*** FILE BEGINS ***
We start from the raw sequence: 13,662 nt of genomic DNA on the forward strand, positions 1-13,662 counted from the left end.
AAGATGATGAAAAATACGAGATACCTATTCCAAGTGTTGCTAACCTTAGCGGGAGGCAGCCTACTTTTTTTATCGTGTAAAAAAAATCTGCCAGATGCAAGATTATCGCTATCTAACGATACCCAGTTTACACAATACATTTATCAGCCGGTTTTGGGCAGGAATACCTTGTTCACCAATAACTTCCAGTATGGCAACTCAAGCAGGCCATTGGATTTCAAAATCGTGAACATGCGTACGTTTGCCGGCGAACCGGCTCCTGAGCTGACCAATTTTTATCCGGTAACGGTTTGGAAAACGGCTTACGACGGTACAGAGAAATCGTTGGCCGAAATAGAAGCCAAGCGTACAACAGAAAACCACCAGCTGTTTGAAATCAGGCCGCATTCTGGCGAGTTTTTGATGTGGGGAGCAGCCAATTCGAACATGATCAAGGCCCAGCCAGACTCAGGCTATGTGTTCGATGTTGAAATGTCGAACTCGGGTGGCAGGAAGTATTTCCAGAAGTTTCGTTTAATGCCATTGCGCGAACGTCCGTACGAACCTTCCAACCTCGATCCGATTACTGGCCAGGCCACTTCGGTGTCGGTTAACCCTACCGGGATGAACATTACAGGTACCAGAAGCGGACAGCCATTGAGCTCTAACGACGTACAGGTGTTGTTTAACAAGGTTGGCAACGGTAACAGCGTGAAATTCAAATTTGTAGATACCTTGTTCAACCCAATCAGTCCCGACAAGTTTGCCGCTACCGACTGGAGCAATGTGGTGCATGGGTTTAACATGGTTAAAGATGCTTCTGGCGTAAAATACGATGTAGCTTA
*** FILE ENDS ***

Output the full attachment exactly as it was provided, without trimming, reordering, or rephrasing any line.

We start from the raw sequence: 13,662 nt of genomic DNA on the forward strand, positions 1-13,662 counted from the left end.
AAGATGATGAAAAATACGAGATACCTATTCCAAGTGTTGCTAACCTTAGCGGGAGGCAGCCTACTTTTTTTATCGTGTAAAAAAAATCTGCCAGATGCAAGATTATCGCTATCTAACGATACCCAGTTTACACAATACATTTATCAGCCGGTTTTGGGCAGGAATACCTTGTTCACCAATAACTTCCAGTATGGCAACTCAAGCAGGCCATTGGATTTCAAAATCGTGAACATGCGTACGTTTGCCGGCGAACCGGCTCCTGAGCTGACCAATTTTTATCCGGTAACGGTTTGGAAAACGGCTTACGACGGTACAGAGAAATCGTTGGCCGAAATAGAAGCCAAGCGTACAACAGAAAACCACCAGCTGTTTGAAATCAGGCCGCATTCTGGCGAGTTTTTGATGTGGGGAGCAGCCAATTCGAACATGATCAAGGCCCAGCCAGACTCAGGCTATGTGTTCGATGTTGAAATGTCGAACTCGGGTGGCAGGAAGTATTTCCAGAAGTTTCGTTTAATGCCATTGCGCGAACGTCCGTACGAACCTTCCAACCTCGATCCGATTACTGGCCAGGCCACTTCGGTGTCGGTTAACCCTACCGGGATGAACATTACAGGTACCAGAAGCGGACAGCCATTGAGCTCTAACGACGTACAGGTGTTGTTTAACAAGGTTGGCAACGGTAACAGCGTGAAATTCAAATTTGTAGATACCTTGTTCAACCCAATCAGTCCCGACAAGTTTGCCGCTACCGACTGGAGCAATGTGGTGCATGGGTTTAACATGGTTAAAGATGCTTCTGGCGTAAAATACGATGTAGCTTA